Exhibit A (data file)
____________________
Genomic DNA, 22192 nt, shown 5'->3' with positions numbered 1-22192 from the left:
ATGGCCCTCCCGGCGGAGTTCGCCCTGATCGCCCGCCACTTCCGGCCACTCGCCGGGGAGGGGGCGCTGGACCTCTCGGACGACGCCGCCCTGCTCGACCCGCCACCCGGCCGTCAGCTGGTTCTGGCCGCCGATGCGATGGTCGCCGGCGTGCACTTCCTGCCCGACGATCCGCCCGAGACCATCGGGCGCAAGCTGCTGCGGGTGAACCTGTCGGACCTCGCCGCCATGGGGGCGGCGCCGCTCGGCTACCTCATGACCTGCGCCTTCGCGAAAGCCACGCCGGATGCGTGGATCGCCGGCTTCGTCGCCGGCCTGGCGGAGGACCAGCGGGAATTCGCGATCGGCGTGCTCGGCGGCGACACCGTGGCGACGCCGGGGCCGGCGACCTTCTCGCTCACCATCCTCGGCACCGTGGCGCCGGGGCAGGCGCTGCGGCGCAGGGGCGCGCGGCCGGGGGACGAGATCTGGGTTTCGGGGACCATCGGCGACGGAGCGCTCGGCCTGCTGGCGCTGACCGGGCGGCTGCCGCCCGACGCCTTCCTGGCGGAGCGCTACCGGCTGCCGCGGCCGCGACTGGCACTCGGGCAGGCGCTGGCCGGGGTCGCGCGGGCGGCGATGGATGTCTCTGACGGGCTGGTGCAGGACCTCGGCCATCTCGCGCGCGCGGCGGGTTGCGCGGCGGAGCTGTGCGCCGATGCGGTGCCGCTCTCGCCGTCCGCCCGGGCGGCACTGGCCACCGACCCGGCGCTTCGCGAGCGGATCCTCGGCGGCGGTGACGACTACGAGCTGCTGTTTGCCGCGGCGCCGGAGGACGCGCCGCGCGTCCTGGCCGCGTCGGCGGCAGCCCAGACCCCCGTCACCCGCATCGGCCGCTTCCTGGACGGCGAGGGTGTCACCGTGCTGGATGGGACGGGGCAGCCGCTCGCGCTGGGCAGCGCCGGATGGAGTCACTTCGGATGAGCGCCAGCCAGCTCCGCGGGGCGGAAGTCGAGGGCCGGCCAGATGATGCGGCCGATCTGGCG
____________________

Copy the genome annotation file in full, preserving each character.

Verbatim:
Genomic DNA, 22192 nt, shown 5'->3' with positions numbered 1-22192 from the left:
ATGGCCCTCCCGGCGGAGTTCGCCCTGATCGCCCGCCACTTCCGGCCACTCGCCGGGGAGGGGGCGCTGGACCTCTCGGACGACGCCGCCCTGCTCGACCCGCCACCCGGCCGTCAGCTGGTTCTGGCCGCCGATGCGATGGTCGCCGGCGTGCACTTCCTGCCCGACGATCCGCCCGAGACCATCGGGCGCAAGCTGCTGCGGGTGAACCTGTCGGACCTCGCCGCCATGGGGGCGGCGCCGCTCGGCTACCTCATGACCTGCGCCTTCGCGAAAGCCACGCCGGATGCGTGGATCGCCGGCTTCGTCGCCGGCCTGGCGGAGGACCAGCGGGAATTCGCGATCGGCGTGCTCGGCGGCGACACCGTGGCGACGCCGGGGCCGGCGACCTTCTCGCTCACCATCCTCGGCACCGTGGCGCCGGGGCAGGCGCTGCGGCGCAGGGGCGCGCGGCCGGGGGACGAGATCTGGGTTTCGGGGACCATCGGCGACGGAGCGCTCGGCCTGCTGGCGCTGACCGGGCGGCTGCCGCCCGACGCCTTCCTGGCGGAGCGCTACCGGCTGCCGCGGCCGCGACTGGCACTCGGGCAGGCGCTGGCCGGGGTCGCGCGGGCGGCGATGGATGTCTCTGACGGGCTGGTGCAGGACCTCGGCCATCTCGCGCGCGCGGCGGGTTGCGCGGCGGAGCTGTGCGCCGATGCGGTGCCGCTCTCGCCGTCCGCCCGGGCGGCACTGGCCACCGACCCGGCGCTTCGCGAGCGGATCCTCGGCGGCGGTGACGACTACGAGCTGCTGTTTGCCGCGGCGCCGGAGGACGCGCCGCGCGTCCTGGCCGCGTCGGCGGCAGCCCAGACCCCCGTCACCCGCATCGGCCGCTTCCTGGACGGCGAGGGTGTCACCGTGCTGGATGGGACGGGGCAGCCGCTCGCGCTGGGCAGCGCCGGATGGAGTCACTTCGGATGAGCGCCAGCCAGCTCCGCGGGGCGGAAGTCGAGGGCCGGCCAGATGATGCGGCCGATCTGGCG